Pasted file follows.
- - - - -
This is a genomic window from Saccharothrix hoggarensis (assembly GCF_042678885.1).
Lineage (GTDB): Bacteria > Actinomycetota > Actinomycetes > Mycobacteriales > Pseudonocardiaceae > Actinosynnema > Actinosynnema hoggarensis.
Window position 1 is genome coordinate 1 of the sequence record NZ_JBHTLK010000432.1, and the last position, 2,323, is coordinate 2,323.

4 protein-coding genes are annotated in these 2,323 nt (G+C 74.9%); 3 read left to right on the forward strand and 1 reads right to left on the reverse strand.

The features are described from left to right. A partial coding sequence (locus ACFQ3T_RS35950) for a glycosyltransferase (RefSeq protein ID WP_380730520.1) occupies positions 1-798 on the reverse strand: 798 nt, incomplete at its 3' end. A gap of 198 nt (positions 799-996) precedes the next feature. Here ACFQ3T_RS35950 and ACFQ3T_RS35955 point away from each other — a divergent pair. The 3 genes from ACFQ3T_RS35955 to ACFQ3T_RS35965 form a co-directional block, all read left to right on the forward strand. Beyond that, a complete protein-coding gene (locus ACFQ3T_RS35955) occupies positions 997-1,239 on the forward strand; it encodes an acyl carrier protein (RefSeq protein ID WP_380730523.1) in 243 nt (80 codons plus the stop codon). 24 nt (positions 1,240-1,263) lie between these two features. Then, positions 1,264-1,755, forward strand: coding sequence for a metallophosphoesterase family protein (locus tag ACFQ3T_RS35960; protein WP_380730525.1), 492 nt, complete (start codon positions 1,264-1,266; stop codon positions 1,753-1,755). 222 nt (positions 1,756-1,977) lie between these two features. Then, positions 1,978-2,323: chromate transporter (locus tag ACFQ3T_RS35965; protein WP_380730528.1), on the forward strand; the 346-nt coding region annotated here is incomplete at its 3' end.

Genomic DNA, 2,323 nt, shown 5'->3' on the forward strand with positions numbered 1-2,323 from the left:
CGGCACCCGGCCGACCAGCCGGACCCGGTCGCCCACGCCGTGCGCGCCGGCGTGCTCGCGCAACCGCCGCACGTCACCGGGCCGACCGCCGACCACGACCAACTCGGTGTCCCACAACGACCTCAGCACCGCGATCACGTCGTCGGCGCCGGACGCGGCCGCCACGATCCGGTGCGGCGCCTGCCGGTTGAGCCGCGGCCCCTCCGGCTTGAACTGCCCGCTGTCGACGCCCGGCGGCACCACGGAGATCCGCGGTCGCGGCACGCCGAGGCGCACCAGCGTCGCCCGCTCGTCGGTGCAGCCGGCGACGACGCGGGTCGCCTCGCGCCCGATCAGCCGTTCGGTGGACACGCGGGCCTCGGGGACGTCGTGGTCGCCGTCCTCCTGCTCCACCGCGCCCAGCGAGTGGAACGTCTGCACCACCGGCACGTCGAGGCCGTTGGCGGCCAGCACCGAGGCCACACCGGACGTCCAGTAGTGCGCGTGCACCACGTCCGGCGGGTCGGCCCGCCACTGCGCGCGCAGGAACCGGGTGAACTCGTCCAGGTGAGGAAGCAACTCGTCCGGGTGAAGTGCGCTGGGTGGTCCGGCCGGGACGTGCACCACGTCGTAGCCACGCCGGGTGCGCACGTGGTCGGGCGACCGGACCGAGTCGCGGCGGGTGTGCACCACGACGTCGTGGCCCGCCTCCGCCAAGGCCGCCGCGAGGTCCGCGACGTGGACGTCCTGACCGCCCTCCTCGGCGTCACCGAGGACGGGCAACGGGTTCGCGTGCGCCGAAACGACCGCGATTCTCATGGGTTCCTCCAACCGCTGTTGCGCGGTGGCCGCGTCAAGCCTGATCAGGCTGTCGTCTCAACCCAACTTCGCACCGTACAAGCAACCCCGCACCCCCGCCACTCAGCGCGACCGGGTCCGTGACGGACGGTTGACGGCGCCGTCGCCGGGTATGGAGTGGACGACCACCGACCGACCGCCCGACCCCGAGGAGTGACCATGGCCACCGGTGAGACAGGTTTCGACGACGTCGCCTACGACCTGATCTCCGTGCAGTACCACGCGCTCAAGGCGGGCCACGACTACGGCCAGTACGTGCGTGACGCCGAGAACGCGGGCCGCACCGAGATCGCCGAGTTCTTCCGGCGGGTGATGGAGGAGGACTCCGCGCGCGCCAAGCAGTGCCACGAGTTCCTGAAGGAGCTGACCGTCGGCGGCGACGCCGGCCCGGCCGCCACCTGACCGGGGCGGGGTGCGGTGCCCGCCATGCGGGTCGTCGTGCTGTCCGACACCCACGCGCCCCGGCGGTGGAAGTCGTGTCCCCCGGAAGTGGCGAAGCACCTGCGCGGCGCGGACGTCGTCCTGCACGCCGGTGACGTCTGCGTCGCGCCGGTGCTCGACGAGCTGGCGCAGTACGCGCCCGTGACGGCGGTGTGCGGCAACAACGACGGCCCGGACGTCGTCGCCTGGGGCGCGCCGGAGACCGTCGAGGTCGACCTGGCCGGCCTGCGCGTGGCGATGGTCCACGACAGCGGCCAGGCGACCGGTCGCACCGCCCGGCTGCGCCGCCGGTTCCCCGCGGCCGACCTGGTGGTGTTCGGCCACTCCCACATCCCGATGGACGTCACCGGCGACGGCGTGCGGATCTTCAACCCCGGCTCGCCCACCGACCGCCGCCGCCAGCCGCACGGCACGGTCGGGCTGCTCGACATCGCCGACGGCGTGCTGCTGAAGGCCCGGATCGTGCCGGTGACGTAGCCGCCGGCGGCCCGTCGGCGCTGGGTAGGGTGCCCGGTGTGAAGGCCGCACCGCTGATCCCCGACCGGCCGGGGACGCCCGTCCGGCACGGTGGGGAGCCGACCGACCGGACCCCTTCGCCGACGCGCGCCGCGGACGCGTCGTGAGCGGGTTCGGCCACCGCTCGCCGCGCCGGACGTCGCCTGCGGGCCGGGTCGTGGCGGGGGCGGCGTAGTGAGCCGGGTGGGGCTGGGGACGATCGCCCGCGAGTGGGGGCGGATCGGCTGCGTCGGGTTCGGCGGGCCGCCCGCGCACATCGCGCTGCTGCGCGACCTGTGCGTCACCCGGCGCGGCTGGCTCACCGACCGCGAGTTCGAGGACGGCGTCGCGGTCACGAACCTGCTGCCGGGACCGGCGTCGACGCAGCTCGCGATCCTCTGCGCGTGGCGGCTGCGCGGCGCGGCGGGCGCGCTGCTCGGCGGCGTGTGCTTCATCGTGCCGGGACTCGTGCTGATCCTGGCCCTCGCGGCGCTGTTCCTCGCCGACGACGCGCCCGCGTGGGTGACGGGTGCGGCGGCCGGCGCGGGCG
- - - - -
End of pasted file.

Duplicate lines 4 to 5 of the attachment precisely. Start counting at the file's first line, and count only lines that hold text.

4 protein-coding genes are annotated in these 2,323 nt (G+C 74.9%); 3 read left to right on the forward strand and 1 reads right to left on the reverse strand.

The features are described from left to right. A partial coding sequence (locus ACFQ3T_RS35950) for a glycosyltransferase (RefSeq protein ID WP_380730520.1) occupies positions 1-798 on the reverse strand: 798 nt, incomplete at its 3' end. A gap of 198 nt (positions 799-996) precedes the next feature. Here ACFQ3T_RS35950 and ACFQ3T_RS35955 point away from each other — a divergent pair. The 3 genes from ACFQ3T_RS35955 to ACFQ3T_RS35965 form a co-directional block, all read left to right on the forward strand. Beyond that, a complete protein-coding gene (locus ACFQ3T_RS35955) occupies positions 997-1,239 on the forward strand; it encodes an acyl carrier protein (RefSeq protein ID WP_380730523.1) in 243 nt (80 codons plus the stop codon). 24 nt (positions 1,240-1,263) lie between these two features. Then, positions 1,264-1,755, forward strand: coding sequence for a metallophosphoesterase family protein (locus tag ACFQ3T_RS35960; protein WP_380730525.1), 492 nt, complete (start codon positions 1,264-1,266; stop codon positions 1,753-1,755). 222 nt (positions 1,756-1,977) lie between these two features. Then, positions 1,978-2,323: chromate transporter (locus tag ACFQ3T_RS35965; protein WP_380730528.1), on the forward strand; the 346-nt coding region annotated here is incomplete at its 3' end.